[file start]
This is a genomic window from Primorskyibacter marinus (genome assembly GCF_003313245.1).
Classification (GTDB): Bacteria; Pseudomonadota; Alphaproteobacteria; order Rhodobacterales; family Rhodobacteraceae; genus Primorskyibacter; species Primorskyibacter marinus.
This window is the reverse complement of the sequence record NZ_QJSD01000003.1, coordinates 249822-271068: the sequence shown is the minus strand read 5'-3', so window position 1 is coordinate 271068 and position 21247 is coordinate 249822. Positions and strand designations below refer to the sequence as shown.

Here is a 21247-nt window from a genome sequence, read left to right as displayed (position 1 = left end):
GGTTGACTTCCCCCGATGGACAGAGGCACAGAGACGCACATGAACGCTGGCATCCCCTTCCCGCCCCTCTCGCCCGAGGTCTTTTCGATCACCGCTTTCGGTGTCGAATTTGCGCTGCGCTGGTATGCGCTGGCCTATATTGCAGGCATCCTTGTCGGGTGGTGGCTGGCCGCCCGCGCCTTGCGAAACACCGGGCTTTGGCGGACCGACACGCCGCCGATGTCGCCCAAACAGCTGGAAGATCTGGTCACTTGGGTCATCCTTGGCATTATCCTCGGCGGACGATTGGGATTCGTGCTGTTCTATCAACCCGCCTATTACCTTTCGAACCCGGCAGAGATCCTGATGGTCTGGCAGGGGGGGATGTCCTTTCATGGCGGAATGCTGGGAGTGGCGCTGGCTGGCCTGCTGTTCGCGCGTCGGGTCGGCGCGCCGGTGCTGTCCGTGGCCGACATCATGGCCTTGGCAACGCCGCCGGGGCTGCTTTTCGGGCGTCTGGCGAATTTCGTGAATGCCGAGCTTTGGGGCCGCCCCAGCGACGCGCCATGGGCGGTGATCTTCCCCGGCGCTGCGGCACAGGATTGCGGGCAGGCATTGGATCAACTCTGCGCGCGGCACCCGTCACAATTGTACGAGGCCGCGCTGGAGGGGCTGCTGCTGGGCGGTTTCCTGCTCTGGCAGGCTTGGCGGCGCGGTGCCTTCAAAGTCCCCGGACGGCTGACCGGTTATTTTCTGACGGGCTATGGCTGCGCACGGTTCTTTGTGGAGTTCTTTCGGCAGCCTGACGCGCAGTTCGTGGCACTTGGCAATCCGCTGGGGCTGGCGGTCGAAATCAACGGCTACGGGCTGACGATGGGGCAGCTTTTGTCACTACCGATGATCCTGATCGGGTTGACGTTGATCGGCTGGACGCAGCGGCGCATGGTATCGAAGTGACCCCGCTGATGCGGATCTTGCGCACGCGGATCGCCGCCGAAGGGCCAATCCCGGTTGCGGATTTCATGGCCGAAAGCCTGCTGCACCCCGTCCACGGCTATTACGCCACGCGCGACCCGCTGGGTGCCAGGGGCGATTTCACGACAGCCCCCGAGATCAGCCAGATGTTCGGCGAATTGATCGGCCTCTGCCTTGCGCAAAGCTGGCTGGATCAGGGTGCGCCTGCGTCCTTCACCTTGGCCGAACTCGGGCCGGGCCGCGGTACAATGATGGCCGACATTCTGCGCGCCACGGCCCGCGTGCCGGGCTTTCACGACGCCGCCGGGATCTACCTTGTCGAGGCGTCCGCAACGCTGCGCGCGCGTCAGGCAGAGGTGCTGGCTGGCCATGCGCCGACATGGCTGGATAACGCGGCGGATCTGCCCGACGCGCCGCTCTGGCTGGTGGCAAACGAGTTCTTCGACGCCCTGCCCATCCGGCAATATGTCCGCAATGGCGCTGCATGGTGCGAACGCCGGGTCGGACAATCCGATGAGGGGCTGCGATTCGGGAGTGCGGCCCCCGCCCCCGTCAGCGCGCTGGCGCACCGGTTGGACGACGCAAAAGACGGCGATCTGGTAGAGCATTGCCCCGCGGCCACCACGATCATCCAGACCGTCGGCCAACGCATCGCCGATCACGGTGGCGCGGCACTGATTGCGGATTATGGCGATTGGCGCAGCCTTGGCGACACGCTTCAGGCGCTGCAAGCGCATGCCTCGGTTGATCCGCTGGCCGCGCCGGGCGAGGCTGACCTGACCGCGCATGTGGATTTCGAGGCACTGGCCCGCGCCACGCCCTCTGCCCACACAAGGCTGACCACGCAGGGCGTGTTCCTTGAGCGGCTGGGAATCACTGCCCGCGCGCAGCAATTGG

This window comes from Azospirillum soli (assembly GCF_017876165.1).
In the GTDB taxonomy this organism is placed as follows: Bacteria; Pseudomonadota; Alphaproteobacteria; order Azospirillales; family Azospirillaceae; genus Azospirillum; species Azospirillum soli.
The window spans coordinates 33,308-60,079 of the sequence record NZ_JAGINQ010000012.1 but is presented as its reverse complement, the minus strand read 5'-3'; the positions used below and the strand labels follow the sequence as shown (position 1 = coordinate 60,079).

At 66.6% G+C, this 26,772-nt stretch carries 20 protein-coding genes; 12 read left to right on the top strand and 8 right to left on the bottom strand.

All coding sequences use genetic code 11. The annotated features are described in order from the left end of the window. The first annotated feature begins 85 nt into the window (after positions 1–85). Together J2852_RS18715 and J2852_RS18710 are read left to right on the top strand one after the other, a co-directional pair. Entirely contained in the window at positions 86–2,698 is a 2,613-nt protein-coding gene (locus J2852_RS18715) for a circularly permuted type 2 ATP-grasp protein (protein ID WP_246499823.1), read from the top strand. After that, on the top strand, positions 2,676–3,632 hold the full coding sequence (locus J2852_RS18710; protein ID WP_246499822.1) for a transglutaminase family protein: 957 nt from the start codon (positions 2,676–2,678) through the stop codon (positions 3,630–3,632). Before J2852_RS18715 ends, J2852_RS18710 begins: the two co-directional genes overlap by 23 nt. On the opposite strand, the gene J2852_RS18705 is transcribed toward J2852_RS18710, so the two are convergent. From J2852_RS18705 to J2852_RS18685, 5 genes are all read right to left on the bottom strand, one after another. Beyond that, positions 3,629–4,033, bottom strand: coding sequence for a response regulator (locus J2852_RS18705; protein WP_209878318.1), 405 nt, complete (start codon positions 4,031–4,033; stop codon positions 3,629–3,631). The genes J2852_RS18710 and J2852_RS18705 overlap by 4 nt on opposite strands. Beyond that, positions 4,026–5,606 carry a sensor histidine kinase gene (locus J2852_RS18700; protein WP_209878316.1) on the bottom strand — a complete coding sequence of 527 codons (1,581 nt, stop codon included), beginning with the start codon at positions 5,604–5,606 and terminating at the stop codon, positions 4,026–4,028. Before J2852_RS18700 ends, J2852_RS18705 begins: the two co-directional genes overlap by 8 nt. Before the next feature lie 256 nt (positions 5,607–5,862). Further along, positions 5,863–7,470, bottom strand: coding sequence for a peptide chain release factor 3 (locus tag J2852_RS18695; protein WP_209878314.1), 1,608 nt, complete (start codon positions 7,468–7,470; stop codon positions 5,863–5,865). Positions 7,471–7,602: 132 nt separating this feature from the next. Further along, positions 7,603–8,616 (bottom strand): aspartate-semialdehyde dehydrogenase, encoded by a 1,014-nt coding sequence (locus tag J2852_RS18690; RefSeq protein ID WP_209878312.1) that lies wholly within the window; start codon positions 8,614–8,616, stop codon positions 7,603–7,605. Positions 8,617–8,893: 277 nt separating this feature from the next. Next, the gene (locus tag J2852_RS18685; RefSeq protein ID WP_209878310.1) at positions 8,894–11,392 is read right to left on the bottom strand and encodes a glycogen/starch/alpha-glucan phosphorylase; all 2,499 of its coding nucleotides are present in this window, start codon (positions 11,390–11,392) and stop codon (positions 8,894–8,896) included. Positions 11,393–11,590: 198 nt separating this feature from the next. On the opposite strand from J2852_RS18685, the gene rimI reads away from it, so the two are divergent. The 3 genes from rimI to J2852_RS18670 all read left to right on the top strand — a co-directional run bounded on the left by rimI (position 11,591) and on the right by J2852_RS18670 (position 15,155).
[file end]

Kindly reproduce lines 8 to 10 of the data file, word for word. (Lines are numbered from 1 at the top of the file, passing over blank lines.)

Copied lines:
The window spans coordinates 33,308-60,079 of the sequence record NZ_JAGINQ010000012.1 but is presented as its reverse complement, the minus strand read 5'-3'; the positions used below and the strand labels follow the sequence as shown (position 1 = coordinate 60,079).

At 66.6% G+C, this 26,772-nt stretch carries 20 protein-coding genes; 12 read left to right on the top strand and 8 right to left on the bottom strand.

All coding sequences use genetic code 11. The annotated features are described in order from the left end of the window. The first annotated feature begins 85 nt into the window (after positions 1–85). Together J2852_RS18715 and J2852_RS18710 are read left to right on the top strand one after the other, a co-directional pair. Entirely contained in the window at positions 86–2,698 is a 2,613-nt protein-coding gene (locus J2852_RS18715) for a circularly permuted type 2 ATP-grasp protein (protein ID WP_246499823.1), read from the top strand. After that, on the top strand, positions 2,676–3,632 hold the full coding sequence (locus J2852_RS18710; protein ID WP_246499822.1) for a transglutaminase family protein: 957 nt from the start codon (positions 2,676–2,678) through the stop codon (positions 3,630–3,632). Before J2852_RS18715 ends, J2852_RS18710 begins: the two co-directional genes overlap by 23 nt. On the opposite strand, the gene J2852_RS18705 is transcribed toward J2852_RS18710, so the two are convergent. From J2852_RS18705 to J2852_RS18685, 5 genes are all read right to left on the bottom strand, one after another. Beyond that, positions 3,629–4,033, bottom strand: coding sequence for a response regulator (locus J2852_RS18705; protein WP_209878318.1), 405 nt, complete (start codon positions 4,031–4,033; stop codon positions 3,629–3,631). The genes J2852_RS18710 and J2852_RS18705 overlap by 4 nt on opposite strands. Beyond that, positions 4,026–5,606 carry a sensor histidine kinase gene (locus J2852_RS18700; protein WP_209878316.1) on the bottom strand — a complete coding sequence of 527 codons (1,581 nt, stop codon included), beginning with the start codon at positions 5,604–5,606 and terminating at the stop codon, positions 4,026–4,028. Before J2852_RS18700 ends, J2852_RS18705 begins: the two co-directional genes overlap by 8 nt. Before the next feature lie 256 nt (positions 5,607–5,862). Further along, positions 5,863–7,470, bottom strand: coding sequence for a peptide chain release factor 3 (locus tag J2852_RS18695; protein WP_209878314.1), 1,608 nt, complete (start codon positions 7,468–7,470; stop codon positions 5,863–5,865). Positions 7,471–7,602: 132 nt separating this feature from the next. Further along, positions 7,603–8,616 (bottom strand): aspartate-semialdehyde dehydrogenase, encoded by a 1,014-nt coding sequence (locus tag J2852_RS18690; RefSeq protein ID WP_209878312.1) that lies wholly within the window; start codon positions 8,614–8,616, stop codon positions 7,603–7,605. Positions 8,617–8,893: 277 nt separating this feature from the next. Next, the gene (locus tag J2852_RS18685; RefSeq protein ID WP_209878310.1) at positions 8,894–11,392 is read right to left on the bottom strand and encodes a glycogen/starch/alpha-glucan phosphorylase; all 2,499 of its coding nucleotides are present in this window, start codon (positions 11,390–11,392) and stop codon (positions 8,894–8,896) included. Positions 11,393–11,590: 198 nt separating this feature from the next. On the opposite strand from J2852_RS18685, the gene rimI reads away from it, so the two are divergent. The 3 genes from rimI to J2852_RS18670 all read left to right on the top strand — a co-directional run bounded on the left by rimI (position 11,591) and on the right by J2852_RS18670 (position 15,155).